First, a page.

It was a cat, a coal black adult cat, sitting next to a car across the street. He was barely 15 yards away, returning Jake’s stare with murderous yellow eyes. Whether he was confidently standing his ground or afraid to run for it, I can’t say.

Jake,” I said calmly, “Don’t do it. Stay.” He remained frozen, staring at the cat.

Forget it. Stay here,” I told him, taking one step toward the house. “That cat would hurt you. Let’s go.” I took another step.

As if a switch were thrown, Jake emerged from his trance and relaxed. He turned and trotted ahead of me back down the driveway.

I was very proud.

Jake-3-20

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Disappointment

I’ve been good lately about staying home, physical distancing, wearing a mask, etc., but I still take Jake on regular morning walks somewhere around Jefferson. Also, since the restaurants have switched to takeout, I’ll often pick up lunch somewhere and go find an empty picnic table at one of the parks or schools.

Not long ago, the idea of having a couple of Krystal hamburgers popped into my head. The nearest Krystal is 10 miles away, but, hey – my schedule can handle that. So I drove to Commerce and ordered two Krystals and French fries at the drive-through.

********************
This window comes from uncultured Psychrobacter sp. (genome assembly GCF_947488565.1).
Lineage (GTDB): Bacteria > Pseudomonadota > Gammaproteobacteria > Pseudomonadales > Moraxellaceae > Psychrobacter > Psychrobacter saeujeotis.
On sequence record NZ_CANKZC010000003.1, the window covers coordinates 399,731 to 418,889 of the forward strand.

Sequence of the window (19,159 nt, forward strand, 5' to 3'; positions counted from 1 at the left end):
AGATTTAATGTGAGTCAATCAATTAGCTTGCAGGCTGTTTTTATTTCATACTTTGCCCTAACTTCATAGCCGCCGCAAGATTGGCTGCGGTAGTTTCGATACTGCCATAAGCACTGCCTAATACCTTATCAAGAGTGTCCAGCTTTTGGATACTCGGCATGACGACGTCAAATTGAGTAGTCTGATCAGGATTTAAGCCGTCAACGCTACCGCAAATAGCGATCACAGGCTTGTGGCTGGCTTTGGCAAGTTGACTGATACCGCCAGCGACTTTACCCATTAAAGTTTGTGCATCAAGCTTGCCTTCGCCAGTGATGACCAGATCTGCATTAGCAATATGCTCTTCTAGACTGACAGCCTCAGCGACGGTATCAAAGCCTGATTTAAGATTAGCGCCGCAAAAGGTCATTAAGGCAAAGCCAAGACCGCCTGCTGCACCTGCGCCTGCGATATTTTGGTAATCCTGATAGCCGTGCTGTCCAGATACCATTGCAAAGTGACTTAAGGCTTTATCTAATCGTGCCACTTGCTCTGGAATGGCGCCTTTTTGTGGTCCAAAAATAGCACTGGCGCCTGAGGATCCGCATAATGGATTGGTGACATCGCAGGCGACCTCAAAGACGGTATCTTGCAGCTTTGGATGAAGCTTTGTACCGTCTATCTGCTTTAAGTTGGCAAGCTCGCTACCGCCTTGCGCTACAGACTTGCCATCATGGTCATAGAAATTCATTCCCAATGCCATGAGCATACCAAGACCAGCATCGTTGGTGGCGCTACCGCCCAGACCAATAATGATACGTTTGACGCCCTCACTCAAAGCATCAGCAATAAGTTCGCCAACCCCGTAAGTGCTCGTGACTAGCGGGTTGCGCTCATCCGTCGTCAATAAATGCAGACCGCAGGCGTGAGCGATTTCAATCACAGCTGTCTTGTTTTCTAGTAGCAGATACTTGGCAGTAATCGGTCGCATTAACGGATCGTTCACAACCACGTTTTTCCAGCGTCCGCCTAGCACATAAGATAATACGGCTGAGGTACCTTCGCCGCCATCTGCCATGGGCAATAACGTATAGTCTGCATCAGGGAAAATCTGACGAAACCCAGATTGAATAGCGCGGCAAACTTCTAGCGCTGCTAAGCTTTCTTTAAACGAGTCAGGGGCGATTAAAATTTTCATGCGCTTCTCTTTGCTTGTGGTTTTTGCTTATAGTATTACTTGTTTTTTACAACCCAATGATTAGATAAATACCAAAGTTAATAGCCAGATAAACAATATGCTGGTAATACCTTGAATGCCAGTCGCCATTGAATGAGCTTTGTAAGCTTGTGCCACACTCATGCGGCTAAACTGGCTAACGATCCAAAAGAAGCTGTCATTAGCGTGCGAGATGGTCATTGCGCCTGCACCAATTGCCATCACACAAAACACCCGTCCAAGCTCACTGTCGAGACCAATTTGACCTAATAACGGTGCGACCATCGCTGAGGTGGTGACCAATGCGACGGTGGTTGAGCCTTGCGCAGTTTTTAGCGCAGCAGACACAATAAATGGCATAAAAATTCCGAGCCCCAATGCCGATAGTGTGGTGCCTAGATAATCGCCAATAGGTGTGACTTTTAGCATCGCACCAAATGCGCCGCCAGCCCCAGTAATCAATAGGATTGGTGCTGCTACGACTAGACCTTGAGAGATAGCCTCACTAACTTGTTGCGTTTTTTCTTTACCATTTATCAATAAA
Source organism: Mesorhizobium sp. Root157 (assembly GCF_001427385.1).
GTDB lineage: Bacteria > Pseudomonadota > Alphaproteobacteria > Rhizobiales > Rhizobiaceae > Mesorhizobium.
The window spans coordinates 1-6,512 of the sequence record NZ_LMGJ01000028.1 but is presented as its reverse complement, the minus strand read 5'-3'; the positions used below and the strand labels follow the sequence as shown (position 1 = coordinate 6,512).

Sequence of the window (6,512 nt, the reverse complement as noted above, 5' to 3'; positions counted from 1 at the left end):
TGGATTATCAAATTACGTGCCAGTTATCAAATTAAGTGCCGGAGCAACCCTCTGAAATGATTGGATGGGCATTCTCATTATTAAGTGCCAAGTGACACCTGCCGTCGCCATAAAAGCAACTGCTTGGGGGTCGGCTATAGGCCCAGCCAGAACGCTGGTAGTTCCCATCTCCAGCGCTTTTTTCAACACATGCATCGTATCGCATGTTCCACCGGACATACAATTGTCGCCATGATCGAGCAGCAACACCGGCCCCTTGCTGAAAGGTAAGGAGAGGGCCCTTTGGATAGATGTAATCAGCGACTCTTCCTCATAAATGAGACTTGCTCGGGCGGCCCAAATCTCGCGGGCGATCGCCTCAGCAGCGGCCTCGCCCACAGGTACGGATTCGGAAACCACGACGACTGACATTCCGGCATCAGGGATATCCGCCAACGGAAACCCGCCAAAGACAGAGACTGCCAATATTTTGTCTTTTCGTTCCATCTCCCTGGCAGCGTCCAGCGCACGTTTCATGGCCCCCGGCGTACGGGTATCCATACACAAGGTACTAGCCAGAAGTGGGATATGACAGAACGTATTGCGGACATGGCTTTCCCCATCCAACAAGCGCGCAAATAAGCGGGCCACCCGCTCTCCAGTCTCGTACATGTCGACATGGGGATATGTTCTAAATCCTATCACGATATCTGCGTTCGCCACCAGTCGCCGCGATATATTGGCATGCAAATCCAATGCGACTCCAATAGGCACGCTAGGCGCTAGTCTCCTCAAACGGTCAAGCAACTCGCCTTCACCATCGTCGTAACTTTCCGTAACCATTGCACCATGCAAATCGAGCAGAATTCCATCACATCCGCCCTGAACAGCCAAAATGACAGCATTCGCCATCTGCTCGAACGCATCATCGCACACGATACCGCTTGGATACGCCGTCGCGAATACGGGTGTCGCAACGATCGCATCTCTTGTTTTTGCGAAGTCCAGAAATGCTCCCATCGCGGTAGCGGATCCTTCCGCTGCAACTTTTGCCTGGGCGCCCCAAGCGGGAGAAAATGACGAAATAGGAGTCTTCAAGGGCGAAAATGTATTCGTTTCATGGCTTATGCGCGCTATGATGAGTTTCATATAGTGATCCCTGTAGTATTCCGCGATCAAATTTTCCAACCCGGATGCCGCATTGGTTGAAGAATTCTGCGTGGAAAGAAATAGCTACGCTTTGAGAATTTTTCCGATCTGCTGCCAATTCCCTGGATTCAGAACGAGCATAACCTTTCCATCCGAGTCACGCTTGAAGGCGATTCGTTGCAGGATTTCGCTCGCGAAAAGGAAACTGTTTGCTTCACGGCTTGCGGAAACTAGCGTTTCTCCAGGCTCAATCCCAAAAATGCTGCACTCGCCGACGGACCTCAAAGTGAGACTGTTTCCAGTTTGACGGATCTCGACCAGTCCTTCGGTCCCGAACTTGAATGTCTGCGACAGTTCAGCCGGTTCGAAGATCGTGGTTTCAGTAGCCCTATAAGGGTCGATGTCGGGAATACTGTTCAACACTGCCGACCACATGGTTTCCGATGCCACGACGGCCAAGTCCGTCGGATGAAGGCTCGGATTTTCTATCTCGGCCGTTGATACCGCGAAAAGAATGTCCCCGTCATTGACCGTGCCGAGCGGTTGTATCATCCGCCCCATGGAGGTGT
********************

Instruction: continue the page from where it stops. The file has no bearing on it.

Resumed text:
Commerce has a large outlet center whose stores are closed, so I decided to go there to enjoy my Krystals.

Five minutes later, I was sitting on a sidewalk bench at the outlet center, looking out at the empty parking lot, enjoying lunch and listening to the silence.

I wasn’t alone for long. I heard footsteps and looked up to see a uniformed sheriff’s deputy walking toward me. He was a white guy in his 40s or 50s. He carried a long silver flashlight, I assumed making security rounds.

When he got within speaking distance, we exchanged greetings. I made a sweeping gesture toward the parking lot. “This is weird,” I said. “I’ve never seen this place empty.”

Me either,” he said. “But it’s nice and quiet.”

For the next several minutes, we chatted about the new normal, the abundance of birds hopping around the pavement, the warm weather, and the puffy spring clouds.

What would you be doing today if this coronavirus thing hadn’t happened?” he asked.

I gestured toward the row of stores on the other side of the parking lot. “I’d probably be here anyway, browsing in Marshall’s,” I said.

Then the conversation went south.

I’ll be honest,” he said, “I don’t trust the news media. I wonder if this virus is being blown out of proportion – if it’s really as bad as they say.”

Oh, crap. A Fox News type. Jerry Falwell, Jr. is probably his source of information about the pandemic. Man, I thought, are the infection rates and the deaths a fiction? Are the videos of patients and doctors and nurses staged?

But, instead of calling him a moron, I just said, Well, viruses can mutate. They can become harmless or become worse. You never know.”

What a disappointment. We were having a nice conversation, and he spoiled it.

Yeah, anything could happen,” he said. “But I think the news media will do anything to hurt the President. I can see them exaggerating this.” I reached into the bag for the other Krystal and didn’t respond.

Well,” he announced, “I’ll let you finish your lunch. Nice talking to you.”